Tea & More

History of Tea

His edicts required that all drinking water be boiled as a hygienic precaution. One summer day while visiting a distant region, he and the court stopped to rest, and his servants began to boil water for the court to drink. Dried leaves from the nearby bush fell into the boiling water, and a brown liquid was infused into the water.

As a scientist, the Emperor was interested in the new liquid, drank some, and found it very refreshing. The tree was a wild tea tree, and so, tea was created.

The cultivation and brewing of tea in India has a long history of applications in traditional systems of medicine and for consumption. Research shows that tea is indigenous to eastern and northern India, and was cultivated and consumed there for thousands of years. However, commercial production of tea in India did not begin until the arrival of the British East India Company, at which point large tracts of land were converted for mass tea production.

Today, India is one of the largest tea producers in the world, though over 70% of the tea is consumed within India itself. A number of renown teas, such as Darjeeling, also grow exclusively in India. The Indian tea industry has grown to own many global tea brands, and has evolved to one of the most technologically equipped tea industries in the world.

Tea production, certification, exportation, and all other facets of the tea trade in India is controlled by the Tea Board of India.

East India Company

In the early 1820s, the British East India Company began large-scale production of tea in Assam, India, of a tea variety traditionally brewed by the Singpho tribe. In 1826, the British East India Company took over the region from the Ahom kings through the Yandaboo Treaty.

In 1837, the first English tea garden was established at Chabua in Upper Assam; in 1840, the Assam Tea Company began the commercial production of tea in the region, run by indentured servitude of the local inhabitants. Beginning in the 1850s, the tea industry rapidly expanded, converting vast tracts of land for tea plantations. By the turn of the century, Assam became the leading tea producing region in the world.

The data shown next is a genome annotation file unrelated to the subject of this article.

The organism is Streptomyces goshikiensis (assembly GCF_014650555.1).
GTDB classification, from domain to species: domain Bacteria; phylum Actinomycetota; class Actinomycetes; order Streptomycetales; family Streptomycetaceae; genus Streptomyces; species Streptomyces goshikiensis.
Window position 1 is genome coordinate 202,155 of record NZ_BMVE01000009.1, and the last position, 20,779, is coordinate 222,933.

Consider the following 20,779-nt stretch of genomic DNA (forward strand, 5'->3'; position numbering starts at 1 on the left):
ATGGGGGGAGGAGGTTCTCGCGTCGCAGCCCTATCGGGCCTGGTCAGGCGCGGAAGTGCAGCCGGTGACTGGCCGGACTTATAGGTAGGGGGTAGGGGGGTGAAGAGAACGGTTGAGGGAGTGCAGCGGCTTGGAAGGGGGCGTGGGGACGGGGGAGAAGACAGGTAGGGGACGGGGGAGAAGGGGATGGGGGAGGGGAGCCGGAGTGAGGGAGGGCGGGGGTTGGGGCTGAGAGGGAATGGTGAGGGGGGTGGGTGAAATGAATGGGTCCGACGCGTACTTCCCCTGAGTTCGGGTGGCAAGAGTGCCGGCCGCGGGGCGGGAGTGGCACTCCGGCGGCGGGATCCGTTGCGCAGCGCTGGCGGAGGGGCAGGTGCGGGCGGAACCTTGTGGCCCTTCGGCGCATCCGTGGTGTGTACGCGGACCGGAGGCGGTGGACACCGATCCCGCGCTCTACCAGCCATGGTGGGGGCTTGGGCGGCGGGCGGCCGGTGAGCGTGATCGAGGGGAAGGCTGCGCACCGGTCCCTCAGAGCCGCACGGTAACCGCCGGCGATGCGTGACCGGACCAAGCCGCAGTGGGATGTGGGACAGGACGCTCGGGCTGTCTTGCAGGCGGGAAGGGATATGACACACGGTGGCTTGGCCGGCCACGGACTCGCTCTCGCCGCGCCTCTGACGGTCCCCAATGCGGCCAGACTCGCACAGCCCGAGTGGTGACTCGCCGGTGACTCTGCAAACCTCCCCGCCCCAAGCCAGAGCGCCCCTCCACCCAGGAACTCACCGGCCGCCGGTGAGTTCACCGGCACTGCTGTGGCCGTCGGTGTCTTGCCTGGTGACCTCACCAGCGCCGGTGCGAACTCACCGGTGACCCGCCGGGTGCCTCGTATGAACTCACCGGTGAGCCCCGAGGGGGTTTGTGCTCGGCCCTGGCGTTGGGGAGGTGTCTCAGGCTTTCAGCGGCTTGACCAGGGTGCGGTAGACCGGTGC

Types of Tea

All tea comes from the same basic plant, the Camellia Sinensis plant. The differences between teas arise from processing, growing conditions, and geography.

The Camellia Sinensis plant is native to Asia, but is currently cultivated around the world in tropical and subtropical areas. With over 3,000 varieties, tea is the most consumed beverage in the world after water.

Tea can be divided into five basic categories: black, green, oolong, white, and puerh.

Black Tea

Black tea is allowed to wither, which precedes a process called oxidation (sometimes incorrectly referred to as fermentation) during which water evaporates out of the leaf and the leaf absorbs more oxygen from the air. Black teas usually undergo full oxidation, and the results are the characteristic dark brown and black leaf, the typically more robust and pronounced flavors of black teas, and, when brewed appropriately, a higher caffeine content compared to other teas (50-65% of coffee, depending on the type and brewing technique).

Green Tea

Green tea is allowed to wither only slightly after being picked. Then the oxidation process is stopped very quickly by firing (rapidly heating) the leaves. Therefore, when brewed at lower temperatures and for less time, green teas tend to have less caffeine (10-30% of coffee). Greens also tend to produce more subtle flavors with many undertones and accents that connoisseurs treasure.

Oolong Tea

Oolong tea (also known as wulong tea) is allowed to undergo partial oxidation. These teas have a caffeine content between that of green teas and black teas. The flavor of oolong (wulong) teas is typically not as robust as blacks or as subtle as greens, but has its own extremely fragrant and intriguing tones. Oolongs(wulongs) are often compared to the taste and aroma of fresh flowers or fresh fruit.

White Tea

Black tea is allowed to wither, which precedes a process called oxidation (sometimes incorrectly referred to as fermentation) during which water evaporates out of the leaf and the leaf absorbs more oxygen from the air. Black teas usually undergo full oxidation, and the results are the characteristic dark brown and black leaf, the typically more robust and pronounced flavors of black teas, and, when brewed appropriately, a higher caffeine content compared to other teas (50-65% of coffee, depending on the type and brewing technique).

Puerh Tea

Puerh is an aged black tea from China prized for its medicinal properties and earthy flavor. It is perhaps the most mysterious of all tea. Until 1995 it was illegal to import it into the U.S., and the process of its production is a closely guarded state secret in China. It is very strong with an incredibly deep and rich flavor, and no bitterness, and an element that could best be described as almost peaty in flavor.

Herbal Tea

Herbal Tea usually refers to infusions of fruit or herbs containing no actual tea, such as rosehip tea or chamomile tea. Alternative terms for this are tisane or herbal infusion, both bearing an implied contrast with tea.